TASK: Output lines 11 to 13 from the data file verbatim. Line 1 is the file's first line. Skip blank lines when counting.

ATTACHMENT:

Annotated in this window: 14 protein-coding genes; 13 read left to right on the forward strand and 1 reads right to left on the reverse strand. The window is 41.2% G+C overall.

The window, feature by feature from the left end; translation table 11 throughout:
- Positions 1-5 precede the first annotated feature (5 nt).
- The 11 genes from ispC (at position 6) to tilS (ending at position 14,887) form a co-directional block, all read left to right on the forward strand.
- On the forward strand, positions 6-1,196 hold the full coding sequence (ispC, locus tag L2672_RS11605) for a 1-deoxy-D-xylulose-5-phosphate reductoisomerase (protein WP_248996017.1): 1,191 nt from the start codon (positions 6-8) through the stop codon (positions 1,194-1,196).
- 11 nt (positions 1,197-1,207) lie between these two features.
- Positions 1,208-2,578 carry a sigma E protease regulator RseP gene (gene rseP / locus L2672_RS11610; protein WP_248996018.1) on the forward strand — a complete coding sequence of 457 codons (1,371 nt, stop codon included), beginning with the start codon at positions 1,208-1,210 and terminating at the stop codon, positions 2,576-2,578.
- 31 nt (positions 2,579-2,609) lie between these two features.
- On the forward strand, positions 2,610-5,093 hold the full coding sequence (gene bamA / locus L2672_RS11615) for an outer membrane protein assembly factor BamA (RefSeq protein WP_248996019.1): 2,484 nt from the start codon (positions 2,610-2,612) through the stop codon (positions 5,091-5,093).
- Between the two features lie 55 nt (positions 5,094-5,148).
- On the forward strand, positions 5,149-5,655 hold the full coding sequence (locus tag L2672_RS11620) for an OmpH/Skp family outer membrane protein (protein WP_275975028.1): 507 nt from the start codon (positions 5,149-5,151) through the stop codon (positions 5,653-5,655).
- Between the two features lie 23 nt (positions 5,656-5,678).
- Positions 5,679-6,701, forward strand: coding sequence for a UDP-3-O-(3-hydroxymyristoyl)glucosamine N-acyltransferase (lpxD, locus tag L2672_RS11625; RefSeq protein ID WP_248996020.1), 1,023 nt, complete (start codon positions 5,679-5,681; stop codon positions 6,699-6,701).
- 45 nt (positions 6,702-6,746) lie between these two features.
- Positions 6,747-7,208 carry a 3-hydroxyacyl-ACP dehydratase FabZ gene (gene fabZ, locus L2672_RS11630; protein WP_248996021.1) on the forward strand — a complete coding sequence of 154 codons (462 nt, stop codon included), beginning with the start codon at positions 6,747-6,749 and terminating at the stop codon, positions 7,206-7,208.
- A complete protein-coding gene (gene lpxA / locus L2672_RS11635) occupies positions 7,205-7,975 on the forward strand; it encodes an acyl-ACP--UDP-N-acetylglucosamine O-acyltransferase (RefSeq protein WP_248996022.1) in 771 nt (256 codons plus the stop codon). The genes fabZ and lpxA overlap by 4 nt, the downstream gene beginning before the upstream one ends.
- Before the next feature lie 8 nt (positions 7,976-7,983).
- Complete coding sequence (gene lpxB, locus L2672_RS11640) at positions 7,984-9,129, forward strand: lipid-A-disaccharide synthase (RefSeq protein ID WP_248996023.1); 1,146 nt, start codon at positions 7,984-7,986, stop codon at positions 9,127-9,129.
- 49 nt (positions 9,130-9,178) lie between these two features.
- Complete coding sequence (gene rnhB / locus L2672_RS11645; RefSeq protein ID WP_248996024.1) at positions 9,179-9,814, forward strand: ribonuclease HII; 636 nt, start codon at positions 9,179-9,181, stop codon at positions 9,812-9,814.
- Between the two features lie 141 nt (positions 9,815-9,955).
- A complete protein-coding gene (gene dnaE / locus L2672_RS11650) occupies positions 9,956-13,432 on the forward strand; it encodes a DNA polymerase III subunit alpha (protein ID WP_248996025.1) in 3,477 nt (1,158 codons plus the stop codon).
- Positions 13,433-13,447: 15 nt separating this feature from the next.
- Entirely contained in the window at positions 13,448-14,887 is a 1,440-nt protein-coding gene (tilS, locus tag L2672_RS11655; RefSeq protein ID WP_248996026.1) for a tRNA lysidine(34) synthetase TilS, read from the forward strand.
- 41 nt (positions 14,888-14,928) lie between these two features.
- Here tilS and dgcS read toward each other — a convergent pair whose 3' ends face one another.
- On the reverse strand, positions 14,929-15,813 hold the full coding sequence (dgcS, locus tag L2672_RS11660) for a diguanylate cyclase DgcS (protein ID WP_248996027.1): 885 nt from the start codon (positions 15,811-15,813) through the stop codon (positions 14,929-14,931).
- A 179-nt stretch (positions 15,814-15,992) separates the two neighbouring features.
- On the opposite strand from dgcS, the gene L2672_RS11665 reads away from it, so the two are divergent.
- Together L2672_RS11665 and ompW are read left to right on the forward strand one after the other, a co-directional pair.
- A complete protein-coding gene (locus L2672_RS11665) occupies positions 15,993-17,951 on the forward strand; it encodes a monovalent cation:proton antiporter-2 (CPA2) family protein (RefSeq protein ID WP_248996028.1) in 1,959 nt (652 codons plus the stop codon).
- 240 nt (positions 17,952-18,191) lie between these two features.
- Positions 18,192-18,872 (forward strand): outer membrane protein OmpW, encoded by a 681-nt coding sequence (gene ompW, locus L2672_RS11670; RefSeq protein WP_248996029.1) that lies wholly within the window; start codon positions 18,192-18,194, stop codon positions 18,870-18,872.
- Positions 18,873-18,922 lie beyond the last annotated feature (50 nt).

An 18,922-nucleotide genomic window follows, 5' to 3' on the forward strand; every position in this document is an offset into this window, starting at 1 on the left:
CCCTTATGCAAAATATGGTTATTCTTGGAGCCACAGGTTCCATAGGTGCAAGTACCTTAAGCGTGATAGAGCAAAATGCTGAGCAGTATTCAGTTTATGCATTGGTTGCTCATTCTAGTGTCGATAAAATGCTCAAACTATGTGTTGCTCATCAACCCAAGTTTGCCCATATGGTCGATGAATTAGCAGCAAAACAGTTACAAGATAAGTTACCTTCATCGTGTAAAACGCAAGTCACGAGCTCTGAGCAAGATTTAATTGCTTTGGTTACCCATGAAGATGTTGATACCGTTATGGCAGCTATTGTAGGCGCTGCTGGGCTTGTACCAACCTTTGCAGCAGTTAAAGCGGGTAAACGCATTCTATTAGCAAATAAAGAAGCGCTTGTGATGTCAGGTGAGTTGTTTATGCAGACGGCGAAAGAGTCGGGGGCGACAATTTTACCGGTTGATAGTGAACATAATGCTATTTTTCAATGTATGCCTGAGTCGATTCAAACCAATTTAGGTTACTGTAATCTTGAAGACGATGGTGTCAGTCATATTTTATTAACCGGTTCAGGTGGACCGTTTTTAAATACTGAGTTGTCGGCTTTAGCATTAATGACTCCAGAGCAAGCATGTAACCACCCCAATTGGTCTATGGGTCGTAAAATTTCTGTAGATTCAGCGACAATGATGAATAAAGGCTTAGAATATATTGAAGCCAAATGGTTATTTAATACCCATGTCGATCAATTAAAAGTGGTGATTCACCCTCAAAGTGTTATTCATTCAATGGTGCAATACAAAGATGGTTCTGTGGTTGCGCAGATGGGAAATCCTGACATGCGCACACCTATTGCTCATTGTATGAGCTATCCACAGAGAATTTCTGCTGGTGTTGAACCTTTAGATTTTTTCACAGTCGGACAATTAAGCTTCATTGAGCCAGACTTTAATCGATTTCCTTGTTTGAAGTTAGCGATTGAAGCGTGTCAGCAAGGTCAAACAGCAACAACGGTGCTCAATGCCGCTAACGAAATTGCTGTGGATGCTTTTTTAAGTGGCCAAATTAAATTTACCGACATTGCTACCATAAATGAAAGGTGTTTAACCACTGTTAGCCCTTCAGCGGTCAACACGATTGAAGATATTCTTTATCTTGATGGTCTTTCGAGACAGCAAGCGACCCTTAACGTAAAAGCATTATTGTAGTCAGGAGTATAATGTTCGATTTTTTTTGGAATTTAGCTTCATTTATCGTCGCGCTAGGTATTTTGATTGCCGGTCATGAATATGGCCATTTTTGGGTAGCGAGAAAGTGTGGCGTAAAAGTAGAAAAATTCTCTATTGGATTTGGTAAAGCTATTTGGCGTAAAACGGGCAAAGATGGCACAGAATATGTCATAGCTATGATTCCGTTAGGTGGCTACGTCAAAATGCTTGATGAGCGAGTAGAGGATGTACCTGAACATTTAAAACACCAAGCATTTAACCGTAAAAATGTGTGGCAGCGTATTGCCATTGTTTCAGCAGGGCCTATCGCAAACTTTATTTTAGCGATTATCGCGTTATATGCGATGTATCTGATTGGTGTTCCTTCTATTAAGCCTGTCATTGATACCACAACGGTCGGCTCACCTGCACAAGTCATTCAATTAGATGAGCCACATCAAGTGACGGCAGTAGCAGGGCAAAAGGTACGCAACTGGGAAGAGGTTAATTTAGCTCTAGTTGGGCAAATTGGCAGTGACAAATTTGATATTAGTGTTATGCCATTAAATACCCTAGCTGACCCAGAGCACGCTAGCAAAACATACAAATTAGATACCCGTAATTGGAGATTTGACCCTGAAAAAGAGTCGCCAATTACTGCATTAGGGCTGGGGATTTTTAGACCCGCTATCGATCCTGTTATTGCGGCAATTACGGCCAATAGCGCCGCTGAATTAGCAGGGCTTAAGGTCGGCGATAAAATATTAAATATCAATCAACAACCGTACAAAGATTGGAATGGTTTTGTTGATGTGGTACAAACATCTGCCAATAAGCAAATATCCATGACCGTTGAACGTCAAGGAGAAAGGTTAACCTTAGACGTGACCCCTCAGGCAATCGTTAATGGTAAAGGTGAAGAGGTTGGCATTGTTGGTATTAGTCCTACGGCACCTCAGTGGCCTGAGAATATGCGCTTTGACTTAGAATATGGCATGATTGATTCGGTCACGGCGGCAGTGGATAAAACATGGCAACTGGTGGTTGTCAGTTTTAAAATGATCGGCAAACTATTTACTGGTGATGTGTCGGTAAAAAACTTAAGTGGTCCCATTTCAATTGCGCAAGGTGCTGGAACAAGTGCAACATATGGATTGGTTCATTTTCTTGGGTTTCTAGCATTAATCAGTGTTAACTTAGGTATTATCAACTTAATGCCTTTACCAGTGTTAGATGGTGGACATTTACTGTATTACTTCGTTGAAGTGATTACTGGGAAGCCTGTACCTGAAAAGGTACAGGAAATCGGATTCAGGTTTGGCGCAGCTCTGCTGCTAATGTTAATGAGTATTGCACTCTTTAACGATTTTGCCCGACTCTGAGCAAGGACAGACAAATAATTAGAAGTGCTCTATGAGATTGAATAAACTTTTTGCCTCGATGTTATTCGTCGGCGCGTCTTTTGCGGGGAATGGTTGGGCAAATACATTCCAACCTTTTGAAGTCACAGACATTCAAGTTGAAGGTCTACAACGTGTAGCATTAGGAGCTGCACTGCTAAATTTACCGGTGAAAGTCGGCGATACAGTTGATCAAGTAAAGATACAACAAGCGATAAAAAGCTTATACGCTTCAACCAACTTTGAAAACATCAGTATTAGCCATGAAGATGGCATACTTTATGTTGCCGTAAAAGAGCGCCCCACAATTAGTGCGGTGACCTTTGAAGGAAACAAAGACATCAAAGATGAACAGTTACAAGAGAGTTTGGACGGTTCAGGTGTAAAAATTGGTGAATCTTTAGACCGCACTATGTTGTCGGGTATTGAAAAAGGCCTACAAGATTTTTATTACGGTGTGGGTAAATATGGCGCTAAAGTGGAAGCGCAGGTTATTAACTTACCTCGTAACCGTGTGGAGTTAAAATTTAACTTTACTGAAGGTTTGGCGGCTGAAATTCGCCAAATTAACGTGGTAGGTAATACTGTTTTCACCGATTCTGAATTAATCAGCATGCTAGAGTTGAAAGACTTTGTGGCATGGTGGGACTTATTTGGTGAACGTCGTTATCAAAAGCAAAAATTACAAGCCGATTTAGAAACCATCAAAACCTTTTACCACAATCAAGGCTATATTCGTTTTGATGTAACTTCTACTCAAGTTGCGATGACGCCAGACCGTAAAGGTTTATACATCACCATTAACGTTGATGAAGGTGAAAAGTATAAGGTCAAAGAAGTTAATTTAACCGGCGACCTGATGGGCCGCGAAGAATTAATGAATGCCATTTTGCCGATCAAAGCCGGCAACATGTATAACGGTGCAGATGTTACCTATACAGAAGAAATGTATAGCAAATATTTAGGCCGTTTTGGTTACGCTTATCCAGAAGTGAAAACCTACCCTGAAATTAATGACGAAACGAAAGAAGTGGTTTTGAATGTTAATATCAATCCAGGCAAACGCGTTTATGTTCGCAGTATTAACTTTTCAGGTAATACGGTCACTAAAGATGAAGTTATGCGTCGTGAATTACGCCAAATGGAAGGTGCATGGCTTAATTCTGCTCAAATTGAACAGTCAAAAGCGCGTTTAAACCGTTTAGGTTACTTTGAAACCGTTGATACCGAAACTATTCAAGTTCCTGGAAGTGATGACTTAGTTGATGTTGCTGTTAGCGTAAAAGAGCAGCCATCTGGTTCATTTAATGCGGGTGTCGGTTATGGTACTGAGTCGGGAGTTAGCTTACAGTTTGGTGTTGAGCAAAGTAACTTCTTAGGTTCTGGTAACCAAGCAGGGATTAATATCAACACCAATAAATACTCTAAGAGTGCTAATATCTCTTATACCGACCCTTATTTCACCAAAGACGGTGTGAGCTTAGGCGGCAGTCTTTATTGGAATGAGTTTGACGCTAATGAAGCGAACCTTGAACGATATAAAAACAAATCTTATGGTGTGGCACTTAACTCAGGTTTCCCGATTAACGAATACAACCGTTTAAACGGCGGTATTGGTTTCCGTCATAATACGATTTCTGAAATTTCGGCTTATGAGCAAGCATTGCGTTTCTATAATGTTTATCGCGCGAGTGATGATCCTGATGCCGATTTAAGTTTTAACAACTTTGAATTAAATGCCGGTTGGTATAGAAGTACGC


- On the forward strand, positions 5,149-5,655 hold the full coding sequence (locus tag L2672_RS11620) for an OmpH/Skp family outer membrane protein (protein WP_275975028.1): 507 nt from the start codon (positions 5,149-5,151) through the stop codon (positions 5,653-5,655).
- Between the two features lie 23 nt (positions 5,656-5,678).
- Positions 5,679-6,701, forward strand: coding sequence for a UDP-3-O-(3-hydroxymyristoyl)glucosamine N-acyltransferase (lpxD, locus tag L2672_RS11625; RefSeq protein ID WP_248996020.1), 1,023 nt, complete (start codon positions 5,679-5,681; stop codon positions 6,699-6,701).